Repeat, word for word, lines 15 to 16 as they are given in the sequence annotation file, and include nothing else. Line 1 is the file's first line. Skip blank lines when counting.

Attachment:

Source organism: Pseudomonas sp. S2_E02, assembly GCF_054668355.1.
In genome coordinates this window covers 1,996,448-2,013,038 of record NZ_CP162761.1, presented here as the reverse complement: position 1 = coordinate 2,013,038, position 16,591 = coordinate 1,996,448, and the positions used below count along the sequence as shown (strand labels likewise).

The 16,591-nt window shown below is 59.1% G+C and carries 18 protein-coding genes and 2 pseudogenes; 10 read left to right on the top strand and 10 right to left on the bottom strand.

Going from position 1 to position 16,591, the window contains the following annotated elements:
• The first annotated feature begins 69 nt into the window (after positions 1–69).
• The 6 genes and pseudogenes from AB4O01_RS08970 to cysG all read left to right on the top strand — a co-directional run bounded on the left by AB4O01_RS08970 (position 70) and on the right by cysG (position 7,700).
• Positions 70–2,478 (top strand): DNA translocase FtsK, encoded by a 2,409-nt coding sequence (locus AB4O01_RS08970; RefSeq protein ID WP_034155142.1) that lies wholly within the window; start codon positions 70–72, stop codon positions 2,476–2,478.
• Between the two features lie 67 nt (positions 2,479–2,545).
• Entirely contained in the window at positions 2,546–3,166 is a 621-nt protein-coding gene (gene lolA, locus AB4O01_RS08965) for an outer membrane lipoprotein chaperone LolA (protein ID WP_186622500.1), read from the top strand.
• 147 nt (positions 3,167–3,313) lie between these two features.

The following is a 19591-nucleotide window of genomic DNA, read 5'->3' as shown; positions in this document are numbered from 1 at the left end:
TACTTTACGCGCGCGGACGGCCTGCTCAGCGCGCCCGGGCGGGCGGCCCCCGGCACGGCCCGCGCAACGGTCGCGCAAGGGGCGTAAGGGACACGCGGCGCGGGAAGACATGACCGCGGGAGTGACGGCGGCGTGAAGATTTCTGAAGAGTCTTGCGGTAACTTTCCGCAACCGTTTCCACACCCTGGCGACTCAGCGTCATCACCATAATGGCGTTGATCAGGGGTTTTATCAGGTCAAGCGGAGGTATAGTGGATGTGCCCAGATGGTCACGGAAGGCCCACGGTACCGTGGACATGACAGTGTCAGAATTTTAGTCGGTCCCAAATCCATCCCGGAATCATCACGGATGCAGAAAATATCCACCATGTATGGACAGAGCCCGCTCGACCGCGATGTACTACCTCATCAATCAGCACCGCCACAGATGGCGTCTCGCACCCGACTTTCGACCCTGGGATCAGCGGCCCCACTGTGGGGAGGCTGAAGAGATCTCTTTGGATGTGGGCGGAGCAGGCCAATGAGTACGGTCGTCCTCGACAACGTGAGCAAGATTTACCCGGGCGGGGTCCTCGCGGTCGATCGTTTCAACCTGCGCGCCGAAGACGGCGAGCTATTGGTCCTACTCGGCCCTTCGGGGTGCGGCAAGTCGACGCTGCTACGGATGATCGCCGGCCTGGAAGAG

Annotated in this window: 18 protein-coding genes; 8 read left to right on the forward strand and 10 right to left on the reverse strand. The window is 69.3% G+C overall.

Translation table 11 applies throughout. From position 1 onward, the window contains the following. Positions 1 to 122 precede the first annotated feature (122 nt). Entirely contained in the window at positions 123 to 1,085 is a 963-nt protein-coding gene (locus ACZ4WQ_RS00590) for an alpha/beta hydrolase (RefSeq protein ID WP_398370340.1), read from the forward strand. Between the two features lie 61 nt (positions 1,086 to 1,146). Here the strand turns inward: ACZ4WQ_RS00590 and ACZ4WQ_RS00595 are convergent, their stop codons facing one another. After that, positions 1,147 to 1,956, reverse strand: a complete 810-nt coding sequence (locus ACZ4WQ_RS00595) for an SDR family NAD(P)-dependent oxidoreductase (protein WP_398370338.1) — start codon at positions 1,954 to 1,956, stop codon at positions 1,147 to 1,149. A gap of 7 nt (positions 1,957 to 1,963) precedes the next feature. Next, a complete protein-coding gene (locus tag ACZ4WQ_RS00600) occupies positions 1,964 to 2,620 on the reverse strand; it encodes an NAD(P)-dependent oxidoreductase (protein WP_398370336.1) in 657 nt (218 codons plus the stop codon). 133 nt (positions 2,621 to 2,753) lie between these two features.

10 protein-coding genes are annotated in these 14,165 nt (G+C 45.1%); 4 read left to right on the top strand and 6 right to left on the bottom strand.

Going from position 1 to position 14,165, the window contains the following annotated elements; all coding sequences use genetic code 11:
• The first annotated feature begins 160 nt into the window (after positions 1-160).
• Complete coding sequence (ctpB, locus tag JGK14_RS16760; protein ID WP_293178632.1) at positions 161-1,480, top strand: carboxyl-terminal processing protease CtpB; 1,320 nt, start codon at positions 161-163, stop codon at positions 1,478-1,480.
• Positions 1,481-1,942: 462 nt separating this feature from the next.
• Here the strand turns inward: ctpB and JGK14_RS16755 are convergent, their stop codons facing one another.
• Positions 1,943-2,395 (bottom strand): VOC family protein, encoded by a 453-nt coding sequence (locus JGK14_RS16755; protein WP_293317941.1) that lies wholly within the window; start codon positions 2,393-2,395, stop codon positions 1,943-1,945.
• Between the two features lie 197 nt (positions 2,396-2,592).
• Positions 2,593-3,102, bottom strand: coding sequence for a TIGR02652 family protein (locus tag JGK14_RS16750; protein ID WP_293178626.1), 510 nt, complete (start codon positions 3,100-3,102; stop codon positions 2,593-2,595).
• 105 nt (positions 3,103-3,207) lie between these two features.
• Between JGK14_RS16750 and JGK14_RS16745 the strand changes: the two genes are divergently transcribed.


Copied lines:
10 protein-coding genes are annotated in these 14,165 nt (G+C 45.1%); 4 read left to right on the top strand and 6 right to left on the bottom strand.

Going from position 1 to position 14,165, the window contains the following annotated elements; all coding sequences use genetic code 11: